commemorates the birth of Thomas Bowdler, born on this date in 1754, near Bath, England. At this point, you are probably asking, why should I care about this? Well, you have probably heard or read the term bowd·ler·ize/ˈbōdləˌrīz/, which is a verb which means to remove material that is considered improper or offensive from (a text or account), especially with the result that it becomes weaker or less, for example: "a bowdlerized version of the story." Yes, this English doctor, philanthropist and man of letters spawned a verb which is synonymous with censorship. How did that “happen?”
“I acknowledge Shakespeare to be the world's greatest dramatic poet, but regret that no parent could place the uncorrected book in the hands of his daughter, and therefore I have prepared the Family Shakespeare… Many words and expressions occur which are of so indecent a nature as to render it highly desirable that they should be erased… If any word or expression is of such a nature that the first impression it excites is an impression of obscenity, that word ought not to be spoken nor written or printed ; and, if printed, it ought to be erased." (Preface to 1818 edition)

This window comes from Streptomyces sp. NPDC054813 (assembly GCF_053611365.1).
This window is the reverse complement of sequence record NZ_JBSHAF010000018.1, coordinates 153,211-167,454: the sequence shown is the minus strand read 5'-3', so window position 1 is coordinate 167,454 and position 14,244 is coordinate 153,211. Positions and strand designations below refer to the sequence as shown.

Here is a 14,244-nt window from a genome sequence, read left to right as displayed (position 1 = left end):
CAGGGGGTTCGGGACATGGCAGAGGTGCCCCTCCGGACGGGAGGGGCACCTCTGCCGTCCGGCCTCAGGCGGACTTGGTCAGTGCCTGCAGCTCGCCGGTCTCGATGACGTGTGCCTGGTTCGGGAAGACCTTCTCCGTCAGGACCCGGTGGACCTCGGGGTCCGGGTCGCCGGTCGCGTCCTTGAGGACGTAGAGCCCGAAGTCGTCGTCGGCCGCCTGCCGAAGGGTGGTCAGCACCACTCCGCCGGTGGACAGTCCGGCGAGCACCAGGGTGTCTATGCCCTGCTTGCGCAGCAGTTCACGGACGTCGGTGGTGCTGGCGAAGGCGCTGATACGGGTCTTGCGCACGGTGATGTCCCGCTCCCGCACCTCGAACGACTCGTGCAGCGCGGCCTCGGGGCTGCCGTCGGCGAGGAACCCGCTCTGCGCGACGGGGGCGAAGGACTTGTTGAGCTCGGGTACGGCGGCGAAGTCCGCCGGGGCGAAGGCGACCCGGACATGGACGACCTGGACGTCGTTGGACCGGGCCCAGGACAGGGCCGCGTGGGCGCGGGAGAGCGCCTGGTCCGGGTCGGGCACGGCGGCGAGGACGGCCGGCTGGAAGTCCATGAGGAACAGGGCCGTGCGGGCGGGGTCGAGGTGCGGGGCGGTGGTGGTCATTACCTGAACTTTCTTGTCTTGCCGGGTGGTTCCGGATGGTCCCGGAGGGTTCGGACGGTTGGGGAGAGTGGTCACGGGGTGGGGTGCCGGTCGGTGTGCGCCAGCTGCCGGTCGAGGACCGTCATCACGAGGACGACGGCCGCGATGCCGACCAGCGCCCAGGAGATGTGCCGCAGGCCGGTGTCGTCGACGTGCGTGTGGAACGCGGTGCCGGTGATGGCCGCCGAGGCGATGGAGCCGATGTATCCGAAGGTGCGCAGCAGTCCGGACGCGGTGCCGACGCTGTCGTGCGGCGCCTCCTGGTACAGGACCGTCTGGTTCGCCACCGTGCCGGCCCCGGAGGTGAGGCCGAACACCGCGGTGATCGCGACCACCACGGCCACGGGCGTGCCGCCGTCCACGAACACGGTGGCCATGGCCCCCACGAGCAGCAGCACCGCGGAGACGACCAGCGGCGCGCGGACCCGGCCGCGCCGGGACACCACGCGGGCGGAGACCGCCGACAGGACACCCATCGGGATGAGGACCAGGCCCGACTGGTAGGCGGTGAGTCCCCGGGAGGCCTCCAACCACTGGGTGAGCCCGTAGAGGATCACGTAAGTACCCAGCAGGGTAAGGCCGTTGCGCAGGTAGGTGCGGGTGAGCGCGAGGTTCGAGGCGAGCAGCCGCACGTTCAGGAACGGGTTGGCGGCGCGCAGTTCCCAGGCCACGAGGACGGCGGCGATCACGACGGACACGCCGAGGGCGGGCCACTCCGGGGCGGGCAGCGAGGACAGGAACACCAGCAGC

He called his book The Family Shakspeare: In Ten Volumes; in which Nothing is Added to the Original Text; But Those Words and Expressions are Omitted which Cannot with Propriety be Read Aloud in a Family. The 1818 edition became extremely popular and helped make Shakespeare's plays known to a wide audience. Many critics of the 1800's, including the redoubtable Algernon Charles Swinburne praised Bowdler's edition for making Shakespeare's plays safe for women and children.
Ophelia's death in Hamlet is referred to as an accidental drowning, not a possible suicide. (Guess she was just out rock-hunting and just happened to stow a bunch of her most interesting finds in her pockets before she, alas, fell into the stream.)
Lady Macbeth's "Out, Damned spot" is changed to "Out, Crimson spot." (Perfect cheer for any teams playing Alabama or Harvard!)
Doll Tearsheet (a woman of ill-repute (how’s that for bowdlerizing?) is completely written out of Henry IV, Part 1.
In Romeo and Juliet, instead of saying "the bawdy hand of the dial is now upon the prick of noon,” Mercutio quips "the hand of the dial is now upon the point of noon" (not half as quipish) and Juliet's line "Spread thy close curtain, love performing night" is changed to "... and come civil night." (Oh please!)
And there's plenty more where that came from...